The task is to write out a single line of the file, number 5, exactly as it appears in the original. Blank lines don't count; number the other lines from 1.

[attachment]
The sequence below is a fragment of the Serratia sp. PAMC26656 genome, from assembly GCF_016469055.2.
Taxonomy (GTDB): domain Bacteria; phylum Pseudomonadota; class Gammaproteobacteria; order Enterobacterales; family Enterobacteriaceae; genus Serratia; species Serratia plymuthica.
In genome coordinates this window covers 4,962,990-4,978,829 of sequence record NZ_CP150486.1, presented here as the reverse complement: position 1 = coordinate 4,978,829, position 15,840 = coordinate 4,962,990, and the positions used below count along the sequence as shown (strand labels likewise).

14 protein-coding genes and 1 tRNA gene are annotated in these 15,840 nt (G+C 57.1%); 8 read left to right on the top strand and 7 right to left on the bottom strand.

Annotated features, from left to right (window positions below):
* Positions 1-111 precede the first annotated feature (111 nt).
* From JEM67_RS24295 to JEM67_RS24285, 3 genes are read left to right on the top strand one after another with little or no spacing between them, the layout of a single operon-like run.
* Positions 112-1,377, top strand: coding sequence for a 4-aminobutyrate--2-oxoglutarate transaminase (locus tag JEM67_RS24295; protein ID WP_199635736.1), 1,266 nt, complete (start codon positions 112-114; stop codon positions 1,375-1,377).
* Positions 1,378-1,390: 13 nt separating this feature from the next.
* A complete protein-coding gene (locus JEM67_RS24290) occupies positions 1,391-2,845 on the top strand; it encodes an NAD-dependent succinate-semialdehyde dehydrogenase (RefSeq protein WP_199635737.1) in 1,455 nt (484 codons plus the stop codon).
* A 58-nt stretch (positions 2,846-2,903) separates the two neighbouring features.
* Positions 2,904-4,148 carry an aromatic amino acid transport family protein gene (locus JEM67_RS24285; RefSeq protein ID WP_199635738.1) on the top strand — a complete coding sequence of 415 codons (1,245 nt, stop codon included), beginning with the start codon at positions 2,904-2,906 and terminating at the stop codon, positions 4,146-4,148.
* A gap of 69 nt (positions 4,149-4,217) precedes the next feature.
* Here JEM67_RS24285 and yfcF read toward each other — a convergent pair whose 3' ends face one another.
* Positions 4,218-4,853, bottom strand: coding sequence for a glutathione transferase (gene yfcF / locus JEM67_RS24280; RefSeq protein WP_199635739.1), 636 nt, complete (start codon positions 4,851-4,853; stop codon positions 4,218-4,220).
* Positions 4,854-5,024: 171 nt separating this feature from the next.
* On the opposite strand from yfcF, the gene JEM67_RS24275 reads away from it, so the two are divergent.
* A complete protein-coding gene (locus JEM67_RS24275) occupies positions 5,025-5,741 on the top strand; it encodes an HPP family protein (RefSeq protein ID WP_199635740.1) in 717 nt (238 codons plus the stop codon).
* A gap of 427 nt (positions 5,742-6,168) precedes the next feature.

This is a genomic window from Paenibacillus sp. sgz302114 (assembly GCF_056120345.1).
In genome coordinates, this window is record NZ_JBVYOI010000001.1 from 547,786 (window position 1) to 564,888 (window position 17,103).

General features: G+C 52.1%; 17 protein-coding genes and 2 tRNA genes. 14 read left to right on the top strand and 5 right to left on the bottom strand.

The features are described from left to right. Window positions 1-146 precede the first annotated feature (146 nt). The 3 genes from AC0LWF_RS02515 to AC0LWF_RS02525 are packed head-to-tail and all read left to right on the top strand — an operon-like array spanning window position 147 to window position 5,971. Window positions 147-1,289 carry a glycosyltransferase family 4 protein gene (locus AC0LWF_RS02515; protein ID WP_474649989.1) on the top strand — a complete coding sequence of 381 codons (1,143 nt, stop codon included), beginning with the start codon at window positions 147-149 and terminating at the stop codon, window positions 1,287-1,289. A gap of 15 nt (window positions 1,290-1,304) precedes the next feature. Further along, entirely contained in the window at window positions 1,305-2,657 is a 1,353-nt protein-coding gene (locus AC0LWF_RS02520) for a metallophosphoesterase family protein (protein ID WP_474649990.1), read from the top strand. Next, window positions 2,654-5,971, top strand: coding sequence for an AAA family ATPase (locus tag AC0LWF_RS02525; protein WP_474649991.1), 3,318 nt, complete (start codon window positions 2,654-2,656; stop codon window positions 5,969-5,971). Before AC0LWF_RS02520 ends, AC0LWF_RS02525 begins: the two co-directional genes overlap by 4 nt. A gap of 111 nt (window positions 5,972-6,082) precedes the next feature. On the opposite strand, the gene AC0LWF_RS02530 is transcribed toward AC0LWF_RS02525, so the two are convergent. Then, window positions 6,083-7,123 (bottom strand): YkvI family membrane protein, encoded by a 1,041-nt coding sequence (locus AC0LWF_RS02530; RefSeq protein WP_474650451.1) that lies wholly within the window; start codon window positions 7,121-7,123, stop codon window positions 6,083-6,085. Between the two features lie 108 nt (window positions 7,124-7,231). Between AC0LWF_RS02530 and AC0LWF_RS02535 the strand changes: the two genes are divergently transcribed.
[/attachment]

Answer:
Annotated features, from left to right (window positions below):